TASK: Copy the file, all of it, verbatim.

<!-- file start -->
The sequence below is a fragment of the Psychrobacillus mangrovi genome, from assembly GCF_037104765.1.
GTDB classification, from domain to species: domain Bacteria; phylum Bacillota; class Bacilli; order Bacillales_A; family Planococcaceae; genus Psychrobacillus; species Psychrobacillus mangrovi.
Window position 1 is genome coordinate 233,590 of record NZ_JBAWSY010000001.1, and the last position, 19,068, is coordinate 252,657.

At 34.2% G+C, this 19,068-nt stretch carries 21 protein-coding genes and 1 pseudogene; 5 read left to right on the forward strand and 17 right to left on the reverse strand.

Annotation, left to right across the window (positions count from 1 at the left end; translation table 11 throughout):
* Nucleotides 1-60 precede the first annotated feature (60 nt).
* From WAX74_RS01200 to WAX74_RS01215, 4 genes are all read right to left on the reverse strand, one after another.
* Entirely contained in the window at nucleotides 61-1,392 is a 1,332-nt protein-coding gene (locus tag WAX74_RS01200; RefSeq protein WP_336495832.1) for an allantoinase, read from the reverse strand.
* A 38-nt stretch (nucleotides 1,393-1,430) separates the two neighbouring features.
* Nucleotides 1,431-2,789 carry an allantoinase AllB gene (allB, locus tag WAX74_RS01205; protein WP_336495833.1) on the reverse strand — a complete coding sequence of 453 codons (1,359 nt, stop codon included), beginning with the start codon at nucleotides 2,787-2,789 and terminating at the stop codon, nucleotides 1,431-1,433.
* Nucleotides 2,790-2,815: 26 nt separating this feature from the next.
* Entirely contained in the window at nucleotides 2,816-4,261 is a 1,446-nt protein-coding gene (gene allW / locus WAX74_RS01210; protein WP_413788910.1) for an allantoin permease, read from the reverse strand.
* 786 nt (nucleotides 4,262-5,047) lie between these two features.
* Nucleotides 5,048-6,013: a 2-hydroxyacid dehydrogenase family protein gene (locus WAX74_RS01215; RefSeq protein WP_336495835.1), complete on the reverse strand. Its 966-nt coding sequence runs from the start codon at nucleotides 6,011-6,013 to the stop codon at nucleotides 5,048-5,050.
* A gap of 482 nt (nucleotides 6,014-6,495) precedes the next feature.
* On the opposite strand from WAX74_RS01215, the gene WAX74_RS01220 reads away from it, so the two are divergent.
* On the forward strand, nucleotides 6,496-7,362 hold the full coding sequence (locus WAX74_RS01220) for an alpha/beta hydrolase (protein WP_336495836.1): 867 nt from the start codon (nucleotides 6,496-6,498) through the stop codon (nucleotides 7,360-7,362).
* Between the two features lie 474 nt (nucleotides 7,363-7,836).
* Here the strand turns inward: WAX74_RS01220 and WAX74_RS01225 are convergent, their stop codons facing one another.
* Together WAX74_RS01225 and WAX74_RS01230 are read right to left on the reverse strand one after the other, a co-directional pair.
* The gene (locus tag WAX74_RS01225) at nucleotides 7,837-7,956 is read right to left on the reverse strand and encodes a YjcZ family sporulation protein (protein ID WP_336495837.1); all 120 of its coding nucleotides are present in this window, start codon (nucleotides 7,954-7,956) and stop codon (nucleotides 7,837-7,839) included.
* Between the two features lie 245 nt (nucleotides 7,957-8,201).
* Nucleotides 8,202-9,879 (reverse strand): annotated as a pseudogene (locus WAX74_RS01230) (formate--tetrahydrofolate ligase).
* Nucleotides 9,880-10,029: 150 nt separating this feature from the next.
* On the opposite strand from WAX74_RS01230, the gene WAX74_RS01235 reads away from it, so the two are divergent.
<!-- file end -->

The sequence below is a fragment of the Psychrobacillus mangrovi genome, from assembly GCF_037104765.1.
GTDB classification, from domain to species: domain Bacteria; phylum Bacillota; class Bacilli; order Bacillales_A; family Planococcaceae; genus Psychrobacillus; species Psychrobacillus mangrovi.
Window position 1 is genome coordinate 233,590 of record NZ_JBAWSY010000001.1, and the last position, 19,068, is coordinate 252,657.

At 34.2% G+C, this 19,068-nt stretch carries 21 protein-coding genes and 1 pseudogene; 5 read left to right on the forward strand and 17 right to left on the reverse strand.

Annotation, left to right across the window (positions count from 1 at the left end; translation table 11 throughout):
* Nucleotides 1-60 precede the first annotated feature (60 nt).
* From WAX74_RS01200 to WAX74_RS01215, 4 genes are all read right to left on the reverse strand, one after another.
* Entirely contained in the window at nucleotides 61-1,392 is a 1,332-nt protein-coding gene (locus tag WAX74_RS01200; RefSeq protein WP_336495832.1) for an allantoinase, read from the reverse strand.
* A 38-nt stretch (nucleotides 1,393-1,430) separates the two neighbouring features.
* Nucleotides 1,431-2,789 carry an allantoinase AllB gene (allB, locus tag WAX74_RS01205; protein WP_336495833.1) on the reverse strand — a complete coding sequence of 453 codons (1,359 nt, stop codon included), beginning with the start codon at nucleotides 2,787-2,789 and terminating at the stop codon, nucleotides 1,431-1,433.
* Nucleotides 2,790-2,815: 26 nt separating this feature from the next.
* Entirely contained in the window at nucleotides 2,816-4,261 is a 1,446-nt protein-coding gene (gene allW / locus WAX74_RS01210; protein WP_413788910.1) for an allantoin permease, read from the reverse strand.
* 786 nt (nucleotides 4,262-5,047) lie between these two features.
* Nucleotides 5,048-6,013: a 2-hydroxyacid dehydrogenase family protein gene (locus WAX74_RS01215; RefSeq protein WP_336495835.1), complete on the reverse strand. Its 966-nt coding sequence runs from the start codon at nucleotides 6,011-6,013 to the stop codon at nucleotides 5,048-5,050.
* A gap of 482 nt (nucleotides 6,014-6,495) precedes the next feature.
* On the opposite strand from WAX74_RS01215, the gene WAX74_RS01220 reads away from it, so the two are divergent.
* On the forward strand, nucleotides 6,496-7,362 hold the full coding sequence (locus WAX74_RS01220) for an alpha/beta hydrolase (protein WP_336495836.1): 867 nt from the start codon (nucleotides 6,496-6,498) through the stop codon (nucleotides 7,360-7,362).
* Between the two features lie 474 nt (nucleotides 7,363-7,836).
* Here the strand turns inward: WAX74_RS01220 and WAX74_RS01225 are convergent, their stop codons facing one another.
* Together WAX74_RS01225 and WAX74_RS01230 are read right to left on the reverse strand one after the other, a co-directional pair.
* The gene (locus tag WAX74_RS01225) at nucleotides 7,837-7,956 is read right to left on the reverse strand and encodes a YjcZ family sporulation protein (protein ID WP_336495837.1); all 120 of its coding nucleotides are present in this window, start codon (nucleotides 7,954-7,956) and stop codon (nucleotides 7,837-7,839) included.
* Between the two features lie 245 nt (nucleotides 7,957-8,201).
* Nucleotides 8,202-9,879 (reverse strand): annotated as a pseudogene (locus WAX74_RS01230) (formate--tetrahydrofolate ligase).
* Nucleotides 9,880-10,029: 150 nt separating this feature from the next.
* On the opposite strand from WAX74_RS01230, the gene WAX74_RS01235 reads away from it, so the two are divergent.